Thumbs up for new events laws

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Venues have welcomed a Government blitz on ‘red tape’ which will allow more entertainment events to be run without a licence.

Community centres, schools, village halls and hospitals will now be free to put on dance displays and concerts without having to apply to Lancaster City Council for permission.

Under current rules, event organisers either have to apply for a temporary notice at least 10 days prior to putting on a show, or apply for an entertainment licence, which can cost over £200.

Mick Dennison, landlord of the York Hotel on Lancaster Road, said: “It will help people to organise one-off events and let’s face it, that’s what we need more of in Morecambe.

“As far as pubs and clubs are concerned, their premises licence should cover them for most entertainment already.”

These changes to the 2003 Licensing Act are expected to be introduced in April.

Plays or dance performances watched by up to 500 people, held between 8am and 11pm, will no longer require a licence. Nor will indoor sporting events for up to 1,000 people held between those hours.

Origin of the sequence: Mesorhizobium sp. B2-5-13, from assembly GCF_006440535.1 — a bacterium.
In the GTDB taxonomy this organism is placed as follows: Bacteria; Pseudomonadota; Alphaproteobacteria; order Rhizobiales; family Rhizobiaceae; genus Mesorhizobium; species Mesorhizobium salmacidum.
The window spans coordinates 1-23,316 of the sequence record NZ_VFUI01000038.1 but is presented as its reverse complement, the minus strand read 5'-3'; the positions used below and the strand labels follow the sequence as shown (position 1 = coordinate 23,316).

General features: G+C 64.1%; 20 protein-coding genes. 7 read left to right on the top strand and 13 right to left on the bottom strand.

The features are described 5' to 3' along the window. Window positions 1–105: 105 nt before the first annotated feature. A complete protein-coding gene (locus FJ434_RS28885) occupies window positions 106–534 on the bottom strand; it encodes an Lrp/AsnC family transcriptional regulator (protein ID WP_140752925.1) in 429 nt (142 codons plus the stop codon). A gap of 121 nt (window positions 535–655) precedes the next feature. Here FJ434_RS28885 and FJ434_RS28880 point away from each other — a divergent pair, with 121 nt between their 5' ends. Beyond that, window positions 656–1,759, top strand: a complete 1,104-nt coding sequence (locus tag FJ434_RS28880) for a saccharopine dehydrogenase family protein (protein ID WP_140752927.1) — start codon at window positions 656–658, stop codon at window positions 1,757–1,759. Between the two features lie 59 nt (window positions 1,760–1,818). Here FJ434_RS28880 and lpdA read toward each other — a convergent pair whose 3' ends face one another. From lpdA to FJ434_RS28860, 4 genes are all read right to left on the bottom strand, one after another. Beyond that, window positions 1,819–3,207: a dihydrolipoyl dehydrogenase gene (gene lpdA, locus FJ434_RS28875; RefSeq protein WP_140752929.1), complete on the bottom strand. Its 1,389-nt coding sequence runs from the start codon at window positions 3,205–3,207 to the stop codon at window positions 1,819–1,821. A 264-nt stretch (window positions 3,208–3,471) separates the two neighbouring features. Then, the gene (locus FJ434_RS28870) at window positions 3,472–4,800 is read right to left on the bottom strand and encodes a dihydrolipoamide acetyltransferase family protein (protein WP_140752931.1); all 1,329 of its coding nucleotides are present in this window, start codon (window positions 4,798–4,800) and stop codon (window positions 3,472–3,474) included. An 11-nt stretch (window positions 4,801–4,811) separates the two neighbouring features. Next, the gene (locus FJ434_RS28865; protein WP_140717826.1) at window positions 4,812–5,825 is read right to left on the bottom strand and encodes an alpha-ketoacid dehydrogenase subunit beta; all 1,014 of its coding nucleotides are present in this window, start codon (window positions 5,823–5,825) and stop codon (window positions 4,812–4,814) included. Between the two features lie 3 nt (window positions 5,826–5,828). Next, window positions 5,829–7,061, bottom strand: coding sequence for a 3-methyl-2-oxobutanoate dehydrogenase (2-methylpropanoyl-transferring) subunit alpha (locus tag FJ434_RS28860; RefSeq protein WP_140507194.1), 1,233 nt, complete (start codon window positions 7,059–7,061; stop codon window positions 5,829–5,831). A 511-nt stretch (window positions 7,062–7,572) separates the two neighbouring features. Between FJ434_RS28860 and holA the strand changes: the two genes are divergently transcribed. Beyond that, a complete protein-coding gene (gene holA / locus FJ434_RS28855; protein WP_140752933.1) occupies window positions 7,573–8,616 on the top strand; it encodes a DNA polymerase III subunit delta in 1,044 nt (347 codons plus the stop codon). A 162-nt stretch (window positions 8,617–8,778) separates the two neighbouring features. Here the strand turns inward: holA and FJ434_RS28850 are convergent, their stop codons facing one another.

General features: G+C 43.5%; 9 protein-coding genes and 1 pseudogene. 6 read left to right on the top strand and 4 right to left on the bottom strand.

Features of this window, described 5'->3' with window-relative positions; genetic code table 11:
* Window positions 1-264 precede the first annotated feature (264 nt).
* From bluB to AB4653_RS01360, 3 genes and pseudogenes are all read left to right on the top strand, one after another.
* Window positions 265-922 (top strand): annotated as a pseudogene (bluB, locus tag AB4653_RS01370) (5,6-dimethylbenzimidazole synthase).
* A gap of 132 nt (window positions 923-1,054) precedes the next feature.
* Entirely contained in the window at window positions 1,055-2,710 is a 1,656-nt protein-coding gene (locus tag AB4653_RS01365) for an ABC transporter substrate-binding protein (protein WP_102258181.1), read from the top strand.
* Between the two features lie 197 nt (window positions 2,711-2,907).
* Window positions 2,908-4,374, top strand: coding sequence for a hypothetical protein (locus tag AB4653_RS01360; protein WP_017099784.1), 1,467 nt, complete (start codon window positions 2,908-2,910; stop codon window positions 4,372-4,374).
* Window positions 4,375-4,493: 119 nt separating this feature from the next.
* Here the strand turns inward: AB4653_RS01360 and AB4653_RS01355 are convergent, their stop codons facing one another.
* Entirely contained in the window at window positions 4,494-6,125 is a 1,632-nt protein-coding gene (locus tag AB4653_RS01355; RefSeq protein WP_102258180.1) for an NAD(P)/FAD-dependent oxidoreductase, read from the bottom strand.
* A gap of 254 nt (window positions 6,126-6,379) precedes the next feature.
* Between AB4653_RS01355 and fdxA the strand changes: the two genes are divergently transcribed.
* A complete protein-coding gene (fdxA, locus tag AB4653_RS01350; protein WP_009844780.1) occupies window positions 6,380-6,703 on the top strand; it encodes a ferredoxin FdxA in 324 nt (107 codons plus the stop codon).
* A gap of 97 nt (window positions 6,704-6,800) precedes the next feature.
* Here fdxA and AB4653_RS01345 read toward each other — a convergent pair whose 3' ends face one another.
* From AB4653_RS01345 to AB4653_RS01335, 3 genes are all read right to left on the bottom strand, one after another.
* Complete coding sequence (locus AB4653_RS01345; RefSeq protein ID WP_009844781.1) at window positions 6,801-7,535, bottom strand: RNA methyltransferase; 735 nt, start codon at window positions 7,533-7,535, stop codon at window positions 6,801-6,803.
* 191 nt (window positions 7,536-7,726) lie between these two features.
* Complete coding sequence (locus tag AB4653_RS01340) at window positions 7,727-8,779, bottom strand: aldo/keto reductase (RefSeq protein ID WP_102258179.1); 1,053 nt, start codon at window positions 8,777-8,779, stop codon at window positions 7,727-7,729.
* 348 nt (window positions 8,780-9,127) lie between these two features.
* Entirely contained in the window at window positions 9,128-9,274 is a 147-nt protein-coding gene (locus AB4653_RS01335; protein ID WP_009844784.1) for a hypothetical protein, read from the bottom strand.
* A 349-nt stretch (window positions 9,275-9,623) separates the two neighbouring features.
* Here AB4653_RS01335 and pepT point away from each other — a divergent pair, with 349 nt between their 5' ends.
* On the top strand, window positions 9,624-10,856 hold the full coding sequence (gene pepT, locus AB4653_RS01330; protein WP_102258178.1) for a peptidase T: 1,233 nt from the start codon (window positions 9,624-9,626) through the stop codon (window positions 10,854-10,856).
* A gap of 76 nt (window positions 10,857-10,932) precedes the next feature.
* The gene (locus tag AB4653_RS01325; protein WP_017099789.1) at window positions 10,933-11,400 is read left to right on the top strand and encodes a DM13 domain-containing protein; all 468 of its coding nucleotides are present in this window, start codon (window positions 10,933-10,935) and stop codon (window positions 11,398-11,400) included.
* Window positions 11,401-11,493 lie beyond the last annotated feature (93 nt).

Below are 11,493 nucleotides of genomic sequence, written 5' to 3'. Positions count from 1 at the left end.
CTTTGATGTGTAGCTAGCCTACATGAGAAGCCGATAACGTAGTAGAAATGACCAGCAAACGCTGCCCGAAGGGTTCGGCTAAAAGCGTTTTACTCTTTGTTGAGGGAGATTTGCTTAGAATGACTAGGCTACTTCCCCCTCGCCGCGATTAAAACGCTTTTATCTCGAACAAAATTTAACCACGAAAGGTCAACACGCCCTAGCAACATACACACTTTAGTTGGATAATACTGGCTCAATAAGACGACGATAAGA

The Winter Gardens theatre in Morecambe, which opens sporadically for events, can currently apply for up to 12 temporary licences for live entertainment per year.

Evelyn Archer, chair of the Winter Gardens Preservation Trust, welcomed the new laws but said: “They will only apply in the Winter Gardens for events where our bar is not needed.”

Mrs Archer said the trust would be applying for a full premises licence to hold entertainment all year round.

David Morris MP also backed the new regulations. He said: “I hope this will lead to more events within my constituency and right across the country.”

A further relaxation of laws regarding live and recorded music, and film screenings at community venues is also being mooted.